What Mets fans have missed most about the Citi Field experience

NEW YORK, NY - AUGUST 11: General view as Matt Harvey #33 of the New York Mets delivers a pitch in the fourth inning against the Colorado Rockies on August 11, 2015 at Citi Field in the Flushing neighborhood of the Queens borough of New York City. (Photo by Elsa/Getty Images)
NEW YORK, NY - AUGUST 11: General view as Matt Harvey #33 of the New York Mets delivers a pitch in the fourth inning against the Colorado Rockies on August 11, 2015 at Citi Field in the Flushing neighborhood of the Queens borough of New York City. (Photo by Elsa/Getty Images) /

Like all MLB fanbases, New York Mets fans were unable to attend games in their home ballpark during the 2020 regular season. I normally attend at least a few games a year, and even though the team underperformed in 2020, I still wish I could have been there to cheer them on when they walked off the New York Yankees, scored 14 runs off of the Philadelphia Phillies, or paid tribute to Tom Seaver the day after his passing.

Devoted Mets fans will tell you that the joy of attending a game at Citi Field is not just about watching the action between the lines. Attending a baseball game at your home ballpark is a personal ritual, with everyone in attendance experiencing the same game from different perspectives and routines. The little things that make our home ballpark feel like “home” often have nothing to do with how the game is going.

Recently, I put out a question on Twitter and asked, “Mets fans, what underrated aspect of the Citi Field experience are you most looking forward to when you return to the stadium?” I got a wide array of responses, which generally fell into a few common buckets. Here is a brief summary of what Mets fans on Twitter miss most about going to Citi Field, and what they’re looking forward to when fans are allowed back in the park.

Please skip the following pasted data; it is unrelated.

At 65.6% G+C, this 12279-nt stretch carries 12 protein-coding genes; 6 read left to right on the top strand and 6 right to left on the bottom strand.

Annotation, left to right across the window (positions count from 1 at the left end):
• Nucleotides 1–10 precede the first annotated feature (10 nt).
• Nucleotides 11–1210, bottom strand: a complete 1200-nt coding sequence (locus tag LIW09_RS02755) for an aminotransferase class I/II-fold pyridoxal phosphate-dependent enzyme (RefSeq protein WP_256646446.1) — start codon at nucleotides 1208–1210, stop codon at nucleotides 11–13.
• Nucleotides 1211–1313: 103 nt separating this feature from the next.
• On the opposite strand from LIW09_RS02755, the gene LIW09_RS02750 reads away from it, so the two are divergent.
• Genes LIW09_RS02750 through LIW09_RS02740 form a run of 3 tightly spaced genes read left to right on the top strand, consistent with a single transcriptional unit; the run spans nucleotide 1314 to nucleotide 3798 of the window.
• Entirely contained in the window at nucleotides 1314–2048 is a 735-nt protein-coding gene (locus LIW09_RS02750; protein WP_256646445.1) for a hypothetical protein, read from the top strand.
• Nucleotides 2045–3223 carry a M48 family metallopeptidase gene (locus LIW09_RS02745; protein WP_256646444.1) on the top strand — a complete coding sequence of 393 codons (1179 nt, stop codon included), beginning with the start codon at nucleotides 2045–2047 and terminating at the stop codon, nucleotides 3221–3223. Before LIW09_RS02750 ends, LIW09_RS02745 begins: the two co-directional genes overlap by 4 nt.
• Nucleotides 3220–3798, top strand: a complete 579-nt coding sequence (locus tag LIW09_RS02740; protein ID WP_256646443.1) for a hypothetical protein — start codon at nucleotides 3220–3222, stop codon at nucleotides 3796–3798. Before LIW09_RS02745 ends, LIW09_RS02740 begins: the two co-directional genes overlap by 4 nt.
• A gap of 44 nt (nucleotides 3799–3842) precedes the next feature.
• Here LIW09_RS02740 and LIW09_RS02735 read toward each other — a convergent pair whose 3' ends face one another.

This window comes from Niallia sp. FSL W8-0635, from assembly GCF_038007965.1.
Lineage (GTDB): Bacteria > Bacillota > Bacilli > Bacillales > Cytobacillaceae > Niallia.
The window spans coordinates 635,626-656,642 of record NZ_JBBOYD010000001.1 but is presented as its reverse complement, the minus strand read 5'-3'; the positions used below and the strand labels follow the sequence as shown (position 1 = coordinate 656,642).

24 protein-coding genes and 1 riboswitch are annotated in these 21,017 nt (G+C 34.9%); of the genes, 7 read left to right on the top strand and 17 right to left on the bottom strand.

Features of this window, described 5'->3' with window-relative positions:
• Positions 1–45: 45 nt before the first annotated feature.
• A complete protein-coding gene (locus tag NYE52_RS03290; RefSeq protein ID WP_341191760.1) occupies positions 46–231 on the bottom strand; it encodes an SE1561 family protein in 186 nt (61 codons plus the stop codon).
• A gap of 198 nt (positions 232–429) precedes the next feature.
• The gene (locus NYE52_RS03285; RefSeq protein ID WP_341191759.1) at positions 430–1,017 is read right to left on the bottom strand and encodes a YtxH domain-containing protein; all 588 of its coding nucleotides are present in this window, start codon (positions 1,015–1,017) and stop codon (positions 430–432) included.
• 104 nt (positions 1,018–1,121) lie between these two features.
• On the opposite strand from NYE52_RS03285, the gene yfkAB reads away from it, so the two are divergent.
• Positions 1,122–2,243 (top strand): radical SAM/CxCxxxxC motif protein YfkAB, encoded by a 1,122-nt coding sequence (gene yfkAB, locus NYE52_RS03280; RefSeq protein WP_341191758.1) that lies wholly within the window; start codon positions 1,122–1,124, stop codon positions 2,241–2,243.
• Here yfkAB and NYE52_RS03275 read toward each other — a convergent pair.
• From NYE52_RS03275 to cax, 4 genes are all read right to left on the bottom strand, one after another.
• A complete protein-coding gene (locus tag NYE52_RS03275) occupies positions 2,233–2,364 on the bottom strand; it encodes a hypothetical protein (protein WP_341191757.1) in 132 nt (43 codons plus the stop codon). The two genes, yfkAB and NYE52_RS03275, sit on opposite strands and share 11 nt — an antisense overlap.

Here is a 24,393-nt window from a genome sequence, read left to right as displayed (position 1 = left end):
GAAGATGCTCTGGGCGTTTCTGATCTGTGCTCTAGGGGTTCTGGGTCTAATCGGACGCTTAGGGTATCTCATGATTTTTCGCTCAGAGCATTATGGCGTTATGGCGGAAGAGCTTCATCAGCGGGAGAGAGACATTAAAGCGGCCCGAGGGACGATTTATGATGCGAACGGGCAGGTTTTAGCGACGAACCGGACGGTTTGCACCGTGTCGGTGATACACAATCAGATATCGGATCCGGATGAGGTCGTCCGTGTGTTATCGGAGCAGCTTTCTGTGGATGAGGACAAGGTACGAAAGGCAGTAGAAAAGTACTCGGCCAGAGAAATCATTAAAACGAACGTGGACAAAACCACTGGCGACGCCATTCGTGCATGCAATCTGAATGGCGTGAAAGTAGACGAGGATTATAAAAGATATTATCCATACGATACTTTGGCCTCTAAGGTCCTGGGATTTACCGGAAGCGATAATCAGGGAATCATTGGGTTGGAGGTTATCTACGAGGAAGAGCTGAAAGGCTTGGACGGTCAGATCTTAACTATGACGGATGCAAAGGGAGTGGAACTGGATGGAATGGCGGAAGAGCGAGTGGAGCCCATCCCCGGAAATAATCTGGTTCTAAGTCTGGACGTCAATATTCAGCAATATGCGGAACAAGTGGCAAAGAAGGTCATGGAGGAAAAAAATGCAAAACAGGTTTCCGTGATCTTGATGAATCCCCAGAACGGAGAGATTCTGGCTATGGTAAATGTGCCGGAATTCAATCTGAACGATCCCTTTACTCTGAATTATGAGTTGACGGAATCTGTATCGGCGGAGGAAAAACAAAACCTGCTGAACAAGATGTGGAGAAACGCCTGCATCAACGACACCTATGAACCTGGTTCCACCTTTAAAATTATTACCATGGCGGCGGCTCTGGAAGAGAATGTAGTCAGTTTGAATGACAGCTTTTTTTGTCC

The first glimpse of the Mets ballpark as you step off the LIRR or the 7 train

Even if you’ve traveled the world and seen beautiful scenery and exquisite views elsewhere, there is nothing quite as delightfully breathtaking as that first sight of Citi Field when you arrive at the stadium for a game. I always make a point of gazing at Citi Field for as long as possible when I happen to pass it in a car or train on non-game days.

The first glimpse of the stadium always gives me chills because it reminds me that once the first inning starts, anything can happen. There is always a chance at any game that the fans in attendance could witness history, jubilantly celebrate a comeback, or have their hearts torn in half by a backbreaking loss. That uncertainty before the game is a huge adrenaline rush, and part of what I’m most looking forward to about returning to Citi Field.

Hearing “Meet the Mets” over the PA system as you wait to get into the stadium

No matter what time Mets fans arrive at the stadium, they’ll likely have to wait on some sort of line to get through security and go inside. However, a lot of people on Twitter mentioned that this wait is one of the things they miss most about going to games. While waiting to go inside, find your seat, and make a beeline for the Shake Shack line, the Flushing Faithful can always count on hearing “Meet the Mets” cheerfully greeting us over the loudspeakers as we approach the ballpark. Bonus points if you know the exact part of the song with the trombone and always do the “air trombone” at the appropriate time.

That wait outside the stadium is also marked by Howie Rose announcing the stadium safety guidelines and code of conduct over the loudspeakers. We all know the rules by now, but it’s nice to have Rose’s friendly voice gently remind us that backpacks are no longer allowed inside and we can only bring in sealed water bottles.

The food: Shake Shack, sausage and pepper sandwiches, and so much more

Citi Field has a plethora of quality food options, which dominated the replies on Twitter. Shake Shack is always a popular choice, though if you get on line at the wrong time during the game, you might miss a couple of innings. The sausage and pepper sandwiches were another prevailing choice, as were the Nathan’s chicken tenders and fries (my personal favorite) and the Pat LaFrieda steak sandwiches. Maybe it’s just in my head, but I have always felt that food just tastes better at the ballpark. The excitement in the air gives everything from fries to pretzels an extra zest.